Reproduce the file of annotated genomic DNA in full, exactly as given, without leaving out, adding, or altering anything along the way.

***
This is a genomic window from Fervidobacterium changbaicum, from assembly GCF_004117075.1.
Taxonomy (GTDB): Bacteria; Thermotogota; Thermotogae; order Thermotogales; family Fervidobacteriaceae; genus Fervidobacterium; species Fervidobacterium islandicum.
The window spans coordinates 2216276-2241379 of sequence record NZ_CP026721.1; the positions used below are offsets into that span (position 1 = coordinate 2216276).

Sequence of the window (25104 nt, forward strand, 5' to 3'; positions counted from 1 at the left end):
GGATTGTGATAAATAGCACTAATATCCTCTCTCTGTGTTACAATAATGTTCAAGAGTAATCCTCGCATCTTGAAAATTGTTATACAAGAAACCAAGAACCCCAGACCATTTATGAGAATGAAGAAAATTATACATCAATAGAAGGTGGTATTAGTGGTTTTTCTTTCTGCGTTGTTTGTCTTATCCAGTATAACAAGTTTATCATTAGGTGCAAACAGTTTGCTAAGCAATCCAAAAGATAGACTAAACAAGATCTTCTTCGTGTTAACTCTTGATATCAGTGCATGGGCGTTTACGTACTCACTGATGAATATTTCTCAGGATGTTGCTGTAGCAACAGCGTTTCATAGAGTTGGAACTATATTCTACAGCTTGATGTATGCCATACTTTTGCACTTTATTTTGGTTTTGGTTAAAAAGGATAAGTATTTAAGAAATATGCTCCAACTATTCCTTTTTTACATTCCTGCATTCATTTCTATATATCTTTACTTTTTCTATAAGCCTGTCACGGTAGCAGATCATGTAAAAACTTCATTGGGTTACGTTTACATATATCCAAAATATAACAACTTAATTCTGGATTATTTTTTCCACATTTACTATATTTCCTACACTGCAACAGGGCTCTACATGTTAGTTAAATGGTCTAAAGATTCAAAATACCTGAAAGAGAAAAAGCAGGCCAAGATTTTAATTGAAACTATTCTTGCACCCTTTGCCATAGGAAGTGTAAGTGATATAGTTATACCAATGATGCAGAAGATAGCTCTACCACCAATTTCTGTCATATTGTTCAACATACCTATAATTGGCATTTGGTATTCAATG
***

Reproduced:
This is a genomic window from Fervidobacterium changbaicum, from assembly GCF_004117075.1.
Taxonomy (GTDB): Bacteria; Thermotogota; Thermotogae; order Thermotogales; family Fervidobacteriaceae; genus Fervidobacterium; species Fervidobacterium islandicum.
The window spans coordinates 2216276-2241379 of sequence record NZ_CP026721.1; the positions used below are offsets into that span (position 1 = coordinate 2216276).

Sequence of the window (25104 nt, forward strand, 5' to 3'; positions counted from 1 at the left end):
GGATTGTGATAAATAGCACTAATATCCTCTCTCTGTGTTACAATAATGTTCAAGAGTAATCCTCGCATCTTGAAAATTGTTATACAAGAAACCAAGAACCCCAGACCATTTATGAGAATGAAGAAAATTATACATCAATAGAAGGTGGTATTAGTGGTTTTTCTTTCTGCGTTGTTTGTCTTATCCAGTATAACAAGTTTATCATTAGGTGCAAACAGTTTGCTAAGCAATCCAAAAGATAGACTAAACAAGATCTTCTTCGTGTTAACTCTTGATATCAGTGCATGGGCGTTTACGTACTCACTGATGAATATTTCTCAGGATGTTGCTGTAGCAACAGCGTTTCATAGAGTTGGAACTATATTCTACAGCTTGATGTATGCCATACTTTTGCACTTTATTTTGGTTTTGGTTAAAAAGGATAAGTATTTAAGAAATATGCTCCAACTATTCCTTTTTTACATTCCTGCATTCATTTCTATATATCTTTACTTTTTCTATAAGCCTGTCACGGTAGCAGATCATGTAAAAACTTCATTGGGTTACGTTTACATATATCCAAAATATAACAACTTAATTCTGGATTATTTTTTCCACATTTACTATATTTCCTACACTGCAACAGGGCTCTACATGTTAGTTAAATGGTCTAAAGATTCAAAATACCTGAAAGAGAAAAAGCAGGCCAAGATTTTAATTGAAACTATTCTTGCACCCTTTGCCATAGGAAGTGTAAGTGATATAGTTATACCAATGATGCAGAAGATAGCTCTACCACCAATTTCTGTCATATTGTTCAACATACCTATAATTGGCATTTGGTATTCAATG